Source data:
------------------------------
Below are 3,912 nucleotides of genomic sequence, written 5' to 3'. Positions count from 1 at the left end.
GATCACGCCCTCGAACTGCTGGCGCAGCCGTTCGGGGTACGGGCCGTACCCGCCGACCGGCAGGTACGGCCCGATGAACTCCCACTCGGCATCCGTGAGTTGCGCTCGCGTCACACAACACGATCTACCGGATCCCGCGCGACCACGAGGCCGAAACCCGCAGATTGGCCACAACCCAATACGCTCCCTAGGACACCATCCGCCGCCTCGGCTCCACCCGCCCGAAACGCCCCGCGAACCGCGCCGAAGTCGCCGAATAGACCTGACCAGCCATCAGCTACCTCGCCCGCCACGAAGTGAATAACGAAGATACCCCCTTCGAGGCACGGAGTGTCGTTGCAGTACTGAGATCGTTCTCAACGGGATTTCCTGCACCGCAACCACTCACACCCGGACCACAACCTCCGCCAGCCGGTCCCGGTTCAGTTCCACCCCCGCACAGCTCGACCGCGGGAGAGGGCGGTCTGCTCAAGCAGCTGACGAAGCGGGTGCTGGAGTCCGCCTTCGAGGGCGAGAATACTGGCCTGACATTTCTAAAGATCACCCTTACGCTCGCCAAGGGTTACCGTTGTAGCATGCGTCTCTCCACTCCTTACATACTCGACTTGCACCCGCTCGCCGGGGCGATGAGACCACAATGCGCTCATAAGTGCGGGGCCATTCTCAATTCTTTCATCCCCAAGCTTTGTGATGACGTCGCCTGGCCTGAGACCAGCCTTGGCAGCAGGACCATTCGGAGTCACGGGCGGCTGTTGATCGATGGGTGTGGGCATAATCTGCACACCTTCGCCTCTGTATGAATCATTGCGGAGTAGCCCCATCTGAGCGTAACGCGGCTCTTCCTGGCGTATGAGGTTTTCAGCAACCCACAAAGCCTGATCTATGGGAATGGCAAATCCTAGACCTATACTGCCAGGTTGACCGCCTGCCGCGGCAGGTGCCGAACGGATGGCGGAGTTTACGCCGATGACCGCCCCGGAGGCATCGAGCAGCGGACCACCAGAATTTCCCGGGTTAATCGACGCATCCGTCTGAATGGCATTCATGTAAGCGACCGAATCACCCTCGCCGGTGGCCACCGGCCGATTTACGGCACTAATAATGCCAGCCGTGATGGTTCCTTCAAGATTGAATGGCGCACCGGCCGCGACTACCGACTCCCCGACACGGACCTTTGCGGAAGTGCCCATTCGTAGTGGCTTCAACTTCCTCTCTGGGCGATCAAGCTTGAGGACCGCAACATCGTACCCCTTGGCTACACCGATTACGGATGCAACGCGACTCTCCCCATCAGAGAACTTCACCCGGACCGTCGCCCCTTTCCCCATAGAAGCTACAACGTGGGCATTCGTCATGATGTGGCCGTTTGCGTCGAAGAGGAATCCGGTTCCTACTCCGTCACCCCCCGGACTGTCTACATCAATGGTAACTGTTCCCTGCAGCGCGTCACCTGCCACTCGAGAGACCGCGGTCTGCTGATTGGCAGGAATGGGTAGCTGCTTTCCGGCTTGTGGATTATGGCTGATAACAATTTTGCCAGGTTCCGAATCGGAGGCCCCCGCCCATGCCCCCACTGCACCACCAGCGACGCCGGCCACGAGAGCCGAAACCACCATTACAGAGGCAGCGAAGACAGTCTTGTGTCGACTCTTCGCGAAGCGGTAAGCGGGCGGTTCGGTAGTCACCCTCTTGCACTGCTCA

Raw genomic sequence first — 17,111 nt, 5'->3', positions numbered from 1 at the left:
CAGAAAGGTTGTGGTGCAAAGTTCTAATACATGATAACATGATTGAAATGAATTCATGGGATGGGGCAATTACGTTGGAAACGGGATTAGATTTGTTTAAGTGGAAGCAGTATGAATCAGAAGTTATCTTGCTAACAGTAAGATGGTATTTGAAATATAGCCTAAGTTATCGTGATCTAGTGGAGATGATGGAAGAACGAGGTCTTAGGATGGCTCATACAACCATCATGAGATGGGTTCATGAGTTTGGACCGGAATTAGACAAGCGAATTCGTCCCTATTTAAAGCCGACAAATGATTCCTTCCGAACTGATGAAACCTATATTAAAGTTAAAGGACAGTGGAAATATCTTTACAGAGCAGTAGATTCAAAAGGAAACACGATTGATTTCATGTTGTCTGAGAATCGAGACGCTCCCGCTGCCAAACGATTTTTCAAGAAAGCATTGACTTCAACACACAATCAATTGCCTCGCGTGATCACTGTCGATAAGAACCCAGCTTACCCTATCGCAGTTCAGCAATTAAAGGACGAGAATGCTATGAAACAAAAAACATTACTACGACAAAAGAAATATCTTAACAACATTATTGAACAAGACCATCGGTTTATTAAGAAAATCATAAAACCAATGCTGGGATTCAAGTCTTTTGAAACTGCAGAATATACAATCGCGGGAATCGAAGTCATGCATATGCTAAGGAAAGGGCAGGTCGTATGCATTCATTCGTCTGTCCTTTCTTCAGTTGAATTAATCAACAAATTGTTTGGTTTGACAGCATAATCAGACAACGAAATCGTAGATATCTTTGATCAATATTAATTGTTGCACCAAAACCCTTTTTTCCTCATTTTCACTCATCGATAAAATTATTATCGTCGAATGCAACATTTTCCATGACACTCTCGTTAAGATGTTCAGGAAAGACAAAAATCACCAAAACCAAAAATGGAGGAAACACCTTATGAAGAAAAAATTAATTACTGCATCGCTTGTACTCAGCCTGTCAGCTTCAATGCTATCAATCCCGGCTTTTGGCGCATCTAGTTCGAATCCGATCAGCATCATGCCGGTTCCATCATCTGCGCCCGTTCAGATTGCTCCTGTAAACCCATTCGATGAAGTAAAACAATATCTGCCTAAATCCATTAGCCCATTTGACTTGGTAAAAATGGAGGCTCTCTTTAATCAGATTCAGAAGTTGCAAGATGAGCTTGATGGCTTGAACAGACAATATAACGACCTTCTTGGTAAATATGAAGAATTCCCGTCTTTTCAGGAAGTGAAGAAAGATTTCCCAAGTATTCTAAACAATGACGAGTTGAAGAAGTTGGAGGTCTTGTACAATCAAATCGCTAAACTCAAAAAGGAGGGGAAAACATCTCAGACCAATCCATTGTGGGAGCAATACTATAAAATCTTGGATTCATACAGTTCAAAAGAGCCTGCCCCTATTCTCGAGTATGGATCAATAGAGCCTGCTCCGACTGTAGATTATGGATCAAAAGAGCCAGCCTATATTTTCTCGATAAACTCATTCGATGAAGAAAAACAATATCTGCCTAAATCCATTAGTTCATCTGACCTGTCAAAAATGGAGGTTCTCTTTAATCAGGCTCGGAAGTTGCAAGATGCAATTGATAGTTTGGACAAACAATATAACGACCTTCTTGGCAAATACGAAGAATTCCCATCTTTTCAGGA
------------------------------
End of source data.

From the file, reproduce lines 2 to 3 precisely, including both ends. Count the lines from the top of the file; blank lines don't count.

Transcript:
GATCACGCCCTCGAACTGCTGGCGCAGCCGTTCGGGGTACGGGCCGTACCCGCCGACCGGCAGGTACGGCCCGATGAACTCCCACTCGGCATCCGTGAGTTGCGCTCGCGTCACACAACACGATCTACCGGATCCCGCGCGACCACGAGGCCGAAACCCGCAGATTGGCCACAACCCAATACGCTCCCTAGGACACCATCCGCCGCCTCGGCTCCACCCGCCCGAAACGCCCCGCGAACCGCGCCGAAGTCGCCGAATAGACCTGACCAGCCATCAGCTACCTCGCCCGCCACGAAGTGAATAACGAAGATACCCCCTTCGAGGCACGGAGTGTCGTTGCAGTACTGAGATCGTTCTCAACGGGATTTCCTGCACCGCAACCACTCACACCCGGACCACAACCTCCGCCAGCCGGTCCCGGTTCAGTTCCACCCCCGCACAGCTCGACCGCGGGAGAGGGCGGTCTGCTCAAGCAGCTGACGAAGCGGGTGCTGGAGTCCGCCTTCGAGGGCGAGAATACTGGCCTGACATTTCTAAAGATCACCCTTACGCTCGCCAAGGGTTACCGTTGTAGCATGCGTCTCTCCACTCCTTACATACTCGACTTGCACCCGCTCGCCGGGGCGATGAGACCACAATGCGCTCATAAGTGCGGGGCCATTCTCAATTCTTTCATCCCCAAGCTTTGTGATGACGTCGCCTGGCCTGAGACCAGCCTTGGCAGCAGGACCATTCGGAGTCACGGGCGGCTGTTGATCGATGGGTGTGGGCATAATCTGCACACCTTCGCCTCTGTATGAATCATTGCGGAGTAGCCCCATCTGAGCGTAACGCGGCTCTTCCTGGCGTATGAGGTTTTCAGCAACCCACAAAGCCTGATCTATGGGAATGGCAAATCCTAGACCTATACTGCCAGGTTGACCGCCTGCCGCGGCAGGTGCCGAACGGATGGCGGAGTTTACGCCGATGACCGCCCCGGAGGCATCGAGCAGCGGACCACCAGAATTTCCCGGGTTAATCGACGCATCCGTCTGAATGGCATTCATGTAAGCGACCGAATCACCCTCGCCGGTGGCCACCGGCCGATTTACGGCACTAATAATGCCAGCCGTGATGGTTCCTTCAAGATTGAATGGCGCACCGGCCGCGACTACCGACTCCCCGACACGGACCTTTGCGGAAGTGCCCATTCGTAGTGGCTTCAACTTCCTCTCTGGGCGATCAAGCTTGAGGACCGCAACATCGTACCCCTTGGCTACACCGATTACGGATGCAACGCGACTCTCCCCATCAGAGAACTTCACCCGGACCGTCGCCCCTTTCCCCATAGAAGCTACAACGTGGGCATTCGTCATGATGTGGCCGTTTGCGTCGAAGAGGAATCCGGTTCCTACTCCGTCACCCCCCGGACTGTCTACATCAATGGTAACTGTTCCCTGCAGCGCGTCACCTGCCACTCGAGAGACCGCGGTCTGCTGATTGGCAGGAATGGGTAGCTGCTTTCCGGCTTGTGGATTATGGCTGATAACAATTTTGCCAGGTTCCGAATCGGAGGCCCCCGCCCATGCCCCCACTGCACCACCAGCGACGCCGGCCACGAGAGCCGAAACCACCATTACAGAGGCAGCGAAGACAGTCTTGTGTCGACTCTTCGCGAAGCGGTAAGCGGGCGGTTCGGTAGTCACCCTCTTGCACTGCTCA

Raw genomic sequence first — 17,111 nt, 5'->3', positions numbered from 1 at the left: